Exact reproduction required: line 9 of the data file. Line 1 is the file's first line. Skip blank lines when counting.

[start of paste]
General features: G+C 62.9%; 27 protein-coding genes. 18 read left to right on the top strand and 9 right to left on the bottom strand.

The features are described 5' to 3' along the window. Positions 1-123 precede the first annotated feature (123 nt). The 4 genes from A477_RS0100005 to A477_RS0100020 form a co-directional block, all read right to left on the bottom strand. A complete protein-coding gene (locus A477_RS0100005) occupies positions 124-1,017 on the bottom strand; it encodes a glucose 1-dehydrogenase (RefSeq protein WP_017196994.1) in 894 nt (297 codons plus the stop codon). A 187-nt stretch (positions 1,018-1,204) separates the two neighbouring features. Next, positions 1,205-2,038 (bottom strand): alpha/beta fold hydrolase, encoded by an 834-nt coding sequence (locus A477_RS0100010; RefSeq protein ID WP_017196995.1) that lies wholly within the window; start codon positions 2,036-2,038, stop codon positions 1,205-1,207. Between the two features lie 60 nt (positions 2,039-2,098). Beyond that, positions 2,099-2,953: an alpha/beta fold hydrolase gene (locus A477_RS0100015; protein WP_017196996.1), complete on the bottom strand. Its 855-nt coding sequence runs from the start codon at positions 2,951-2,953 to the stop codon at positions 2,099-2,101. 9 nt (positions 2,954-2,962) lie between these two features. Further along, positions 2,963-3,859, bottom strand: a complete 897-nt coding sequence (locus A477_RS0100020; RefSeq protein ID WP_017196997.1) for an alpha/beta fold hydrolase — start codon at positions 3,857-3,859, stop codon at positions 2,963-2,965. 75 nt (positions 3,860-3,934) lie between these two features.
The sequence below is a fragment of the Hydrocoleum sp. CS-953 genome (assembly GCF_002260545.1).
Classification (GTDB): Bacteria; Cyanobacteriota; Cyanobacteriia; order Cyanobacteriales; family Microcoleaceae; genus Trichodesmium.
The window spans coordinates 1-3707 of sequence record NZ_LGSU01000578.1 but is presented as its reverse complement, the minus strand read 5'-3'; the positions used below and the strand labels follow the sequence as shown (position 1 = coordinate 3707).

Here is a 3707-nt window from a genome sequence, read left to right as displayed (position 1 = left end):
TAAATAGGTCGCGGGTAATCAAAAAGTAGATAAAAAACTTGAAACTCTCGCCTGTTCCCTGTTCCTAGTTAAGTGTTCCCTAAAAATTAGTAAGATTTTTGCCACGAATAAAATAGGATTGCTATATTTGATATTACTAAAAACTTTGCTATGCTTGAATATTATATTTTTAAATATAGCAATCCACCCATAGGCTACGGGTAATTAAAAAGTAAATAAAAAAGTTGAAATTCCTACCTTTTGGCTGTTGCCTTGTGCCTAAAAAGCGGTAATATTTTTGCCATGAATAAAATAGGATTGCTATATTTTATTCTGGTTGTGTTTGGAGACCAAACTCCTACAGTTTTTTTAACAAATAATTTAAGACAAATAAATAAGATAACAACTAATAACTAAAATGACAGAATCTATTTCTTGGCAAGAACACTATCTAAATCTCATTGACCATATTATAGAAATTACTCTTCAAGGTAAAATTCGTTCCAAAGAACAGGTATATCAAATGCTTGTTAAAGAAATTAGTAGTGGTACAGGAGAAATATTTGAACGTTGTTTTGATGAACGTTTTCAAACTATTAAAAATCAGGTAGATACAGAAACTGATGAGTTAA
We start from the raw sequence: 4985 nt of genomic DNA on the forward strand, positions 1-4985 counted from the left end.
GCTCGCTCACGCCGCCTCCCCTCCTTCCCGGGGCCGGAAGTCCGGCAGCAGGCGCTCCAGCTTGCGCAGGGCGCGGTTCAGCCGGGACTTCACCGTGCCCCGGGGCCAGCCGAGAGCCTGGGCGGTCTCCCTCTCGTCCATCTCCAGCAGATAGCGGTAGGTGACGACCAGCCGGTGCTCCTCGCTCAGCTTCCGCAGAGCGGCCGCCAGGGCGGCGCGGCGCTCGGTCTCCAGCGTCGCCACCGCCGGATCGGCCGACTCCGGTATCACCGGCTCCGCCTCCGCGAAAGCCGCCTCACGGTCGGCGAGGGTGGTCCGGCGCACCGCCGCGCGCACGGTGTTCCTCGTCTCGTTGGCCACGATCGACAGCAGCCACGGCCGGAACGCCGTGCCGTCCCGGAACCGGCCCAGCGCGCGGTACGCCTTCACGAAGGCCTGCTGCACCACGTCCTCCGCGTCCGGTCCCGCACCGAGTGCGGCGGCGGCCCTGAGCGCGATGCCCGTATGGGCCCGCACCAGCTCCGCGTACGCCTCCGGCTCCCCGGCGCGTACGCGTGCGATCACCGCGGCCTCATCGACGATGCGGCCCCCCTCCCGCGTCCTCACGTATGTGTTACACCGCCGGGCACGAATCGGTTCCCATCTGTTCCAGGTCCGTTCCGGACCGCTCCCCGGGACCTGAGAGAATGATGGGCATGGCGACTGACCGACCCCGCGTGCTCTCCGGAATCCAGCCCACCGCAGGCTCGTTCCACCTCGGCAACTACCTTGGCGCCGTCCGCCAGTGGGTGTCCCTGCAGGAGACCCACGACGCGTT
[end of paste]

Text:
GCTCGCTCACGCCGCCTCCCCTCCTTCCCGGGGCCGGAAGTCCGGCAGCAGGCGCTCCAGCTTGCGCAGGGCGCGGTTCAGCCGGGACTTCACCGTGCCCCGGGGCCAGCCGAGAGCCTGGGCGGTCTCCCTCTCGTCCATCTCCAGCAGATAGCGGTAGGTGACGACCAGCCGGTGCTCCTCGCTCAGCTTCCGCAGAGCGGCCGCCAGGGCGGCGCGGCGCTCGGTCTCCAGCGTCGCCACCGCCGGATCGGCCGACTCCGGTATCACCGGCTCCGCCTCCGCGAAAGCCGCCTCACGGTCGGCGAGGGTGGTCCGGCGCACCGCCGCGCGCACGGTGTTCCTCGTCTCGTTGGCCACGATCGACAGCAGCCACGGCCGGAACGCCGTGCCGTCCCGGAACCGGCCCAGCGCGCGGTACGCCTTCACGAAGGCCTGCTGCACCACGTCCTCCGCGTCCGGTCCCGCACCGAGTGCGGCGGCGGCCCTGAGCGCGATGCCCGTATGGGCCCGCACCAGCTCCGCGTACGCCTCCGGCTCCCCGGCGCGTACGCGTGCGATCACCGCGGCCTCATCGACGATGCGGCCCCCCTCCCGCGTCCTCACGTATGTGTTACACCGCCGGGCACGAATCGGTTCCCATCTGTTCCAGGTCCGTTCCGGACCGCTCCCCGGGACCTGAGAGAATGATGGGCATGGCGACTGACCGACCCCGCGTGCTCTCCGGAATCCAGCCCACCGCAGGCTCGTTCCACCTCGGCAACTACCTTGGCGCCGTCCGCCAGTGGGTGTCCCTGCAGGAGACCCACGACGCGTT